As projection and printing technology continue to improve, the use of visual aids in the classroom becomes more robust and easier to implement. Whether or not it's always best to use these technologies is a matter of contention. Though some feel strongly on both sides of the debate, most teachers can agree that visual aids are advisable in some situations and less appropriate in others.
A Picture is Worth...
A picture can evoke emotion, curiosity or interest in a way simple words cannot. Students become more involved in their lessons if they can see a picture or film about a subject rather than simply hearing or reading about it.
Visual aids can quickly and efficiently demonstrate ideas that are difficult to explain verbally. Many core math, science and art concepts can only be effectively taught by showing students as well as, or instead of, simply telling them.
Multiple Learning Modes
All students lean towards audio, visual or kinesthetic learning as their chief learning mode. However, demonstrating concepts using two or more learning modes helps all students record and recall the information better. Explaining a concept while showing a visual aid does just that.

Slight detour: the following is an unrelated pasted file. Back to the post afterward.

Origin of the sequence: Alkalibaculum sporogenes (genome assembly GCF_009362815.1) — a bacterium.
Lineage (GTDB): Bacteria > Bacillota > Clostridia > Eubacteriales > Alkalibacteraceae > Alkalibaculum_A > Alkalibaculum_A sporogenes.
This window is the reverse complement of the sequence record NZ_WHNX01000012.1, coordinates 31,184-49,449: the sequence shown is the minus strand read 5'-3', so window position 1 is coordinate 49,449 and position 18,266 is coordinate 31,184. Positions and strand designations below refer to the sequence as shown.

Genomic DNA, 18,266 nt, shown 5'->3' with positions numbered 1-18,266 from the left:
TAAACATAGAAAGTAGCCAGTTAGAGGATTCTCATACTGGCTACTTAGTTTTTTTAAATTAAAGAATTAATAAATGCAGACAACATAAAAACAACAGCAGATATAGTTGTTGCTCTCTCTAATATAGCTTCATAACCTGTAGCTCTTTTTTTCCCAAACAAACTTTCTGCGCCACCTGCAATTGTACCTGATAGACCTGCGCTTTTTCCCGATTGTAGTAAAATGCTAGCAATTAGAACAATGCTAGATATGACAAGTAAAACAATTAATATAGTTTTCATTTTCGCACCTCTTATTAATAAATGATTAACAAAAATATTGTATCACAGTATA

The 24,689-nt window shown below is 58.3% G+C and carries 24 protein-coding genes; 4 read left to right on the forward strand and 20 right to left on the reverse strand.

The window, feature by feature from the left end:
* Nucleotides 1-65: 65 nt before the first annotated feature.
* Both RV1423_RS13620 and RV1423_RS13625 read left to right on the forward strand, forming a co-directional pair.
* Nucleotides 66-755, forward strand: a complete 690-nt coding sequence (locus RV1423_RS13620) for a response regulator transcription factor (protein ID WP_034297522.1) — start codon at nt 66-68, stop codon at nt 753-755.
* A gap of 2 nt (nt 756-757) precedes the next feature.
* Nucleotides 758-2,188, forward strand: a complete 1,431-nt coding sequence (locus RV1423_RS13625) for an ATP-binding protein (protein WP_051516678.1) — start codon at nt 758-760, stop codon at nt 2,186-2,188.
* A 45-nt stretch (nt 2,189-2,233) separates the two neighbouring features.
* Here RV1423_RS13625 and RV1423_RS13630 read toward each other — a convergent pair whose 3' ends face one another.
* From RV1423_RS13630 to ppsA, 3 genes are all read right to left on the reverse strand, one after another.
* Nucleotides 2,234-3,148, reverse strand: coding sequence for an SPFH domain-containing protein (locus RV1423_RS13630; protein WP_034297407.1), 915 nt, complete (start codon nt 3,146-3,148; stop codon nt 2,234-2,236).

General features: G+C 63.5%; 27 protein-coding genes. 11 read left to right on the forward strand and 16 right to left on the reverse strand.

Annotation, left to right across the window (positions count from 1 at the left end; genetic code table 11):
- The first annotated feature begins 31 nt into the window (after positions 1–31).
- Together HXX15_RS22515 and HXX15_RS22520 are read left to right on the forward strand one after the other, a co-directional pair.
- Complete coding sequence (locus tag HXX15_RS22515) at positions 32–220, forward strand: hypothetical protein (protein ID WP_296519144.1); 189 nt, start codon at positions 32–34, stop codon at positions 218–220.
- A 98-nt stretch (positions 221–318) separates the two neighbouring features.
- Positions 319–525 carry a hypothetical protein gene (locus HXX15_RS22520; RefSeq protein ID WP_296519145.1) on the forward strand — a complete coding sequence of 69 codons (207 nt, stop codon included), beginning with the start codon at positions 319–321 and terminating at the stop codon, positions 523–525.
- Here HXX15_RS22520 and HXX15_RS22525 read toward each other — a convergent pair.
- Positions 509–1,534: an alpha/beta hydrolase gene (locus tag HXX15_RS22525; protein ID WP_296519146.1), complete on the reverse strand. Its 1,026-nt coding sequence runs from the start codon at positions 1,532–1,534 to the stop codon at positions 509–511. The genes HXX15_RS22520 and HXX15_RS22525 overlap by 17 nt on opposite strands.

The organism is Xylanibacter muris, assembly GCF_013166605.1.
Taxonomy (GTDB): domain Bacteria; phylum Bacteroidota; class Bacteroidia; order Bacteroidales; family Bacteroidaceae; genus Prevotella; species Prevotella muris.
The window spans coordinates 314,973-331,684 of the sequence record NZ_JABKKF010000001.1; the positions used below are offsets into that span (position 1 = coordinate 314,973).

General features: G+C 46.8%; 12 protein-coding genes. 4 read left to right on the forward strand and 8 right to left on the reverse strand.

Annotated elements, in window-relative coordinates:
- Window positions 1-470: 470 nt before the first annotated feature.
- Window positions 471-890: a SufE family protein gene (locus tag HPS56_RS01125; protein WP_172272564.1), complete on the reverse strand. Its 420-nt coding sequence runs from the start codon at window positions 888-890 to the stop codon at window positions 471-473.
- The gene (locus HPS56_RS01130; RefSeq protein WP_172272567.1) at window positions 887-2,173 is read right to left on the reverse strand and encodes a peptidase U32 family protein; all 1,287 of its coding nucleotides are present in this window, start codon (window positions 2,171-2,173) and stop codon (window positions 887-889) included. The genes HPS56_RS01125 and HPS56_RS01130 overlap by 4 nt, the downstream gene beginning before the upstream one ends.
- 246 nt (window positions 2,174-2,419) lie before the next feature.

Visual aids run the risk of giving the student too much. Imagining what something might look like engages more parts of the brain than simply seeing a picture. By spoon-feeding the students all the information they want, we run the risk of turning students into passive consumers rather than active participants.
Preparing visual aids can be time consuming, taking valuable energy away from other aspects of lesson planning. Likewise, many visual aids can be expensive. Purchasing them can take away funds from other programs.
If a visual aid relies on a technological device, teachers using that aid run the risk of technical failure or even failure of their own technical knowledge. Simple verbal instruction or reading lessons don't fail due to technical difficulties.